How to craft questions for deeper learning

Question generation is key to inquiry, goal-setting, and negotiated curriculum. And asking the right kinds of questions pushes students further. They need to know how to ask questions that lead toward deeper learning and effective goal-setting. Meanwhile, teachers need to be skilled at asking questions in a way that leads to deeper learning *for all*.

It’s a small ask, right?

Let’s look at some strategies to help learners with this skill.

The Question Formulation Technique

One place to start? This step-by-step guide:  Quick Guide to Using the Question Formulation Technique from the Right Question Institute.

Want to see this powerful technique in action? Check out these 5 Tips for Blending the Question Formulation Technique with NGSS. The Next Generation Science Standards are changing the way these middle school teachers orient their instruction. Question-generation can itself be a launching event for deeper learning.

“Ask Away Alley”

One activity from the NGSS video is “Ask Away Alley”. Teachers at this Ellington CT middle school papered a hallway with butcher paper. Then as students move through the space, they’re constantly reading the questions, and formulating others. The process is iterative and student-driven. Also, the teachers provide structure by adding categories to the questions. The hallway space changes daily. The questions push and needle. And students’ learning deepens.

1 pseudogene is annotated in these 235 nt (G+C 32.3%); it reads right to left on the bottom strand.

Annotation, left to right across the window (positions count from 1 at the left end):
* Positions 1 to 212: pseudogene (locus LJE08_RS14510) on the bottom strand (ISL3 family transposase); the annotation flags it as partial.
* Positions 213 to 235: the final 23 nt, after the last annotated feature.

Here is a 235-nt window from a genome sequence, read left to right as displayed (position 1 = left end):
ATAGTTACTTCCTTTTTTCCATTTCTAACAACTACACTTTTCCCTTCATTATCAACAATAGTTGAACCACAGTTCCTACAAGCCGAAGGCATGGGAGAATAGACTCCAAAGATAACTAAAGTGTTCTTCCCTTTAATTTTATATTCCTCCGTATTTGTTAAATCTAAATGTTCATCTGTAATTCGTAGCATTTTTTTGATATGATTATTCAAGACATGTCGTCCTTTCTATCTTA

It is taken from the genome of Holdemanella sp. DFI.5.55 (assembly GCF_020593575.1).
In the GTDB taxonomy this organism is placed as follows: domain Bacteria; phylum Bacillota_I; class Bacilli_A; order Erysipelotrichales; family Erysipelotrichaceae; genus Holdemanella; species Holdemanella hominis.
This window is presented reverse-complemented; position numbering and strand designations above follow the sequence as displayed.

Gamify the question generation process

Consider using The Question Game cube to add a layer of playfulness to finding effective solutions to problems through question generation. Learners roll a die with how, why, and if written on each side. Then those stems make it useful in many classroom settings. Helping students think through passion projects or negotiating curriculum? Roll for initiative!

…and 8 more.

And check out more strategies here at Eight Strategies to Help Students Ask Great Questions. The Socratic Seminar, for instance. It can create a space for gentle critical interrogation. And that space then enables *collaborative* question creation. Students in Marisa Kiefaber’s 5th grade class at Rutland Town School, in Rutland VT, took the Socratic Seminar and ran with it. Good norms really do make it easier to craft questions for deeper learning.

Which brings us to:

How can *educators* improve their own questioning skills?

Jackie Walsh, in Weaving SEL into our Classroom Questioning cautions us that many students “have never thought of the possibility that teachers ask questions to learn about where students are in their learning. They are conditioned to believe that they should volunteer to answer only when they are sure of the answer.”

In response, Walsh provides a means to break this pattern. Teachers can do direct instruction in determining the purpose of teacher questions. 

Questioning and the skill of question generation are at the heart of learning. Do you agree?

How do you and your students craft questions for deeper learning?

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